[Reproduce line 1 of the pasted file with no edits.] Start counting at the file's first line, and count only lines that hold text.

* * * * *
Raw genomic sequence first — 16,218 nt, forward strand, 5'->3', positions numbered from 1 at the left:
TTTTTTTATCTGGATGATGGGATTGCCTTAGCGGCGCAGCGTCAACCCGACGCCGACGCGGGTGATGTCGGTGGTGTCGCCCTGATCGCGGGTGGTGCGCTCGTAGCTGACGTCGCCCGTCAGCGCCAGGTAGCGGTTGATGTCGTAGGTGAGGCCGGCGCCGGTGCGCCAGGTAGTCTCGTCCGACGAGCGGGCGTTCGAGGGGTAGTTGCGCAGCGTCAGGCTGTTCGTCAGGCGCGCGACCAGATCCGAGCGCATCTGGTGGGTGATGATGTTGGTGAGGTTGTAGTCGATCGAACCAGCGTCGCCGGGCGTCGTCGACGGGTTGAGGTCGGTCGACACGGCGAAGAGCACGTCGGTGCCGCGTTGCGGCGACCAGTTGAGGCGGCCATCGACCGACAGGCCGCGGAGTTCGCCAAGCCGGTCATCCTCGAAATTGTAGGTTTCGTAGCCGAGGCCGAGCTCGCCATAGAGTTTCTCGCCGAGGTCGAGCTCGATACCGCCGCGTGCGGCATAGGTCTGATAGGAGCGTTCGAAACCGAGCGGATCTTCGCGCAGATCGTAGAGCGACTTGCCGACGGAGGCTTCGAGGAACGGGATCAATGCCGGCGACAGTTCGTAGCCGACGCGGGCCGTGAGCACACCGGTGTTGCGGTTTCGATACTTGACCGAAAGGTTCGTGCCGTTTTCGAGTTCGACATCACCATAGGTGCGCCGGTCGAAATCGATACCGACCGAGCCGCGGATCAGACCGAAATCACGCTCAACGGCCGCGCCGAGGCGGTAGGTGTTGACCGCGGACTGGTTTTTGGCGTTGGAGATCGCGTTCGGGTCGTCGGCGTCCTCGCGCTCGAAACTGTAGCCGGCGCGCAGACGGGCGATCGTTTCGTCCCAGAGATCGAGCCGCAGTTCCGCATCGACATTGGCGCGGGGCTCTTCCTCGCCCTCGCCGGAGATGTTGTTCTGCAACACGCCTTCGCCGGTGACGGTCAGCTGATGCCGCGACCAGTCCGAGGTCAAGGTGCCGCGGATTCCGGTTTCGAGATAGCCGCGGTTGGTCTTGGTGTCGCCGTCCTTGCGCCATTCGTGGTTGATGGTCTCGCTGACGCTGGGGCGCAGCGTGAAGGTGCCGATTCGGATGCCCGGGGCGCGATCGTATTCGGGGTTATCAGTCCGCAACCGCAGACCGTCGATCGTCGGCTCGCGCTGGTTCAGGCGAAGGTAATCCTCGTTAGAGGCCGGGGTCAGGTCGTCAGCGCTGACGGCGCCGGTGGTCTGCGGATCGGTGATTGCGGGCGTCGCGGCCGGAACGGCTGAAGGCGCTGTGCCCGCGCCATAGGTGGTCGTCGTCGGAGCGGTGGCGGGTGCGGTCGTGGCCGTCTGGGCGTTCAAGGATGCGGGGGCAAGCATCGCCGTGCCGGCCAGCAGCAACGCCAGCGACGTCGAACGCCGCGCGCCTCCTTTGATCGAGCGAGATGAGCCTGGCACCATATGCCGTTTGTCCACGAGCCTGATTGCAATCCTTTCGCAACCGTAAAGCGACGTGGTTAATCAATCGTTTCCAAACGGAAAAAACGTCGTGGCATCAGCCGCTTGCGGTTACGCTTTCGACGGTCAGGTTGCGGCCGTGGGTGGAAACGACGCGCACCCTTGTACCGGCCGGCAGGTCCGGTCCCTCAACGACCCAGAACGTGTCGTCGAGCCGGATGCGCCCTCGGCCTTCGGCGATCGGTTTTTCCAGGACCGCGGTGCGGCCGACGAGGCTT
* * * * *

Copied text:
Raw genomic sequence first — 16,218 nt, forward strand, 5'->3', positions numbered from 1 at the left: